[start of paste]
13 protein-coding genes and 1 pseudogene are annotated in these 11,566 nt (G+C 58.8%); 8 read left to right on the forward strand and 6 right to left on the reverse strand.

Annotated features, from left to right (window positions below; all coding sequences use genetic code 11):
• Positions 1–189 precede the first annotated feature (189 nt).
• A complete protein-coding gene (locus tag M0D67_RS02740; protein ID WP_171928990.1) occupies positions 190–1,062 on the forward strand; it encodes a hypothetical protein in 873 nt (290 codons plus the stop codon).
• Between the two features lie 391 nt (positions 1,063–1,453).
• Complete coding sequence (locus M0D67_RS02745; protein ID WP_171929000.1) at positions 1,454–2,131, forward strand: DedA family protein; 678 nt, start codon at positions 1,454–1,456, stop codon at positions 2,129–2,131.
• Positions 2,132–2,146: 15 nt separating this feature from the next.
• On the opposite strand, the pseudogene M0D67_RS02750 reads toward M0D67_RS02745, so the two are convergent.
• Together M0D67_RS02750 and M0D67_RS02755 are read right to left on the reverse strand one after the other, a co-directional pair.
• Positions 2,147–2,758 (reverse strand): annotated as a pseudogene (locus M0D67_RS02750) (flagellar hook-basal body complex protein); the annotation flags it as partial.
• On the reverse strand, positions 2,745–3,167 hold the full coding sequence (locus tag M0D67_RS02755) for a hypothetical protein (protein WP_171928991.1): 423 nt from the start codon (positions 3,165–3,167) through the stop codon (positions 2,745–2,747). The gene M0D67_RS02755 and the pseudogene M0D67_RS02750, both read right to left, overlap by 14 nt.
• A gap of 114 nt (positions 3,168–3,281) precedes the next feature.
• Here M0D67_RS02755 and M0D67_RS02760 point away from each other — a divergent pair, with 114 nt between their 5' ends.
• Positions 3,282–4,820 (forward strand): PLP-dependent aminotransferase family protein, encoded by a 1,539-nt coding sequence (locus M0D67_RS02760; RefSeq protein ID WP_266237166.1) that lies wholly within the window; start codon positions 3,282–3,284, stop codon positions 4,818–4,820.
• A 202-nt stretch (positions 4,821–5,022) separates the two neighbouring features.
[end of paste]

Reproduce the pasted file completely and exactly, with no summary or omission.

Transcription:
13 protein-coding genes and 1 pseudogene are annotated in these 11,566 nt (G+C 58.8%); 8 read left to right on the forward strand and 6 right to left on the reverse strand.

Annotated features, from left to right (window positions below; all coding sequences use genetic code 11):
• Positions 1–189 precede the first annotated feature (189 nt).
• A complete protein-coding gene (locus tag M0D67_RS02740; protein ID WP_171928990.1) occupies positions 190–1,062 on the forward strand; it encodes a hypothetical protein in 873 nt (290 codons plus the stop codon).
• Between the two features lie 391 nt (positions 1,063–1,453).
• Complete coding sequence (locus M0D67_RS02745; protein ID WP_171929000.1) at positions 1,454–2,131, forward strand: DedA family protein; 678 nt, start codon at positions 1,454–1,456, stop codon at positions 2,129–2,131.
• Positions 2,132–2,146: 15 nt separating this feature from the next.
• On the opposite strand, the pseudogene M0D67_RS02750 reads toward M0D67_RS02745, so the two are convergent.
• Together M0D67_RS02750 and M0D67_RS02755 are read right to left on the reverse strand one after the other, a co-directional pair.
• Positions 2,147–2,758 (reverse strand): annotated as a pseudogene (locus M0D67_RS02750) (flagellar hook-basal body complex protein); the annotation flags it as partial.
• On the reverse strand, positions 2,745–3,167 hold the full coding sequence (locus tag M0D67_RS02755) for a hypothetical protein (protein WP_171928991.1): 423 nt from the start codon (positions 3,165–3,167) through the stop codon (positions 2,745–2,747). The gene M0D67_RS02755 and the pseudogene M0D67_RS02750, both read right to left, overlap by 14 nt.
• A gap of 114 nt (positions 3,168–3,281) precedes the next feature.
• Here M0D67_RS02755 and M0D67_RS02760 point away from each other — a divergent pair, with 114 nt between their 5' ends.
• Positions 3,282–4,820 (forward strand): PLP-dependent aminotransferase family protein, encoded by a 1,539-nt coding sequence (locus M0D67_RS02760; RefSeq protein ID WP_266237166.1) that lies wholly within the window; start codon positions 3,282–3,284, stop codon positions 4,818–4,820.
• A 202-nt stretch (positions 4,821–5,022) separates the two neighbouring features.